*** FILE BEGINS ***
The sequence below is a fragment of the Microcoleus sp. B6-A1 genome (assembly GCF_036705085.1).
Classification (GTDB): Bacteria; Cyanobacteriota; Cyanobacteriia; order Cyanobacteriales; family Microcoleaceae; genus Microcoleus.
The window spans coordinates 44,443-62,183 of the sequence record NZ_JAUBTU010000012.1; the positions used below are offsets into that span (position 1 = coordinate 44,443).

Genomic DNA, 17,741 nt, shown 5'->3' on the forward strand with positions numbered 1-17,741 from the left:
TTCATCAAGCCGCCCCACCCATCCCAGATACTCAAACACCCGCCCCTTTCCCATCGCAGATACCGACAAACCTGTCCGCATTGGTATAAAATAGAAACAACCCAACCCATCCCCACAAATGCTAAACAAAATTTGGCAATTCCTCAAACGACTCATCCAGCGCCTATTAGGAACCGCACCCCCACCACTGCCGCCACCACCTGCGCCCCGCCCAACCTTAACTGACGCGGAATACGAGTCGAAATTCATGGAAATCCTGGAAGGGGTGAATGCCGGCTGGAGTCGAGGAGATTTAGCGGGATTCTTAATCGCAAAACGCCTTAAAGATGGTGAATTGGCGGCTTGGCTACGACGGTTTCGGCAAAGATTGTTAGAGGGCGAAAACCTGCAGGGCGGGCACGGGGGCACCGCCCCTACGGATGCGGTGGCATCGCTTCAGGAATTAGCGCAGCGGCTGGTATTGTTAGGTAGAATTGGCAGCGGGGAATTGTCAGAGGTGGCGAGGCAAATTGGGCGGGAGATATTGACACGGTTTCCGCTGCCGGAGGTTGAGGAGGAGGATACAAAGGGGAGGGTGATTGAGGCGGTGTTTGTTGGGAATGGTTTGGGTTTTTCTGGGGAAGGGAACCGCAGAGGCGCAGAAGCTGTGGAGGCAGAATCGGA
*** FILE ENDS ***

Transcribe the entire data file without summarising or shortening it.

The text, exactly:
The sequence below is a fragment of the Microcoleus sp. B6-A1 genome (assembly GCF_036705085.1).
Classification (GTDB): Bacteria; Cyanobacteriota; Cyanobacteriia; order Cyanobacteriales; family Microcoleaceae; genus Microcoleus.
The window spans coordinates 44,443-62,183 of the sequence record NZ_JAUBTU010000012.1; the positions used below are offsets into that span (position 1 = coordinate 44,443).

Genomic DNA, 17,741 nt, shown 5'->3' on the forward strand with positions numbered 1-17,741 from the left:
TTCATCAAGCCGCCCCACCCATCCCAGATACTCAAACACCCGCCCCTTTCCCATCGCAGATACCGACAAACCTGTCCGCATTGGTATAAAATAGAAACAACCCAACCCATCCCCACAAATGCTAAACAAAATTTGGCAATTCCTCAAACGACTCATCCAGCGCCTATTAGGAACCGCACCCCCACCACTGCCGCCACCACCTGCGCCCCGCCCAACCTTAACTGACGCGGAATACGAGTCGAAATTCATGGAAATCCTGGAAGGGGTGAATGCCGGCTGGAGTCGAGGAGATTTAGCGGGATTCTTAATCGCAAAACGCCTTAAAGATGGTGAATTGGCGGCTTGGCTACGACGGTTTCGGCAAAGATTGTTAGAGGGCGAAAACCTGCAGGGCGGGCACGGGGGCACCGCCCCTACGGATGCGGTGGCATCGCTTCAGGAATTAGCGCAGCGGCTGGTATTGTTAGGTAGAATTGGCAGCGGGGAATTGTCAGAGGTGGCGAGGCAAATTGGGCGGGAGATATTGACACGGTTTCCGCTGCCGGAGGTTGAGGAGGAGGATACAAAGGGGAGGGTGATTGAGGCGGTGTTTGTTGGGAATGGTTTGGGTTTTTCTGGGGAAGGGAACCGCAGAGGCGCAGAAGCTGTGGAGGCAGAATCGGA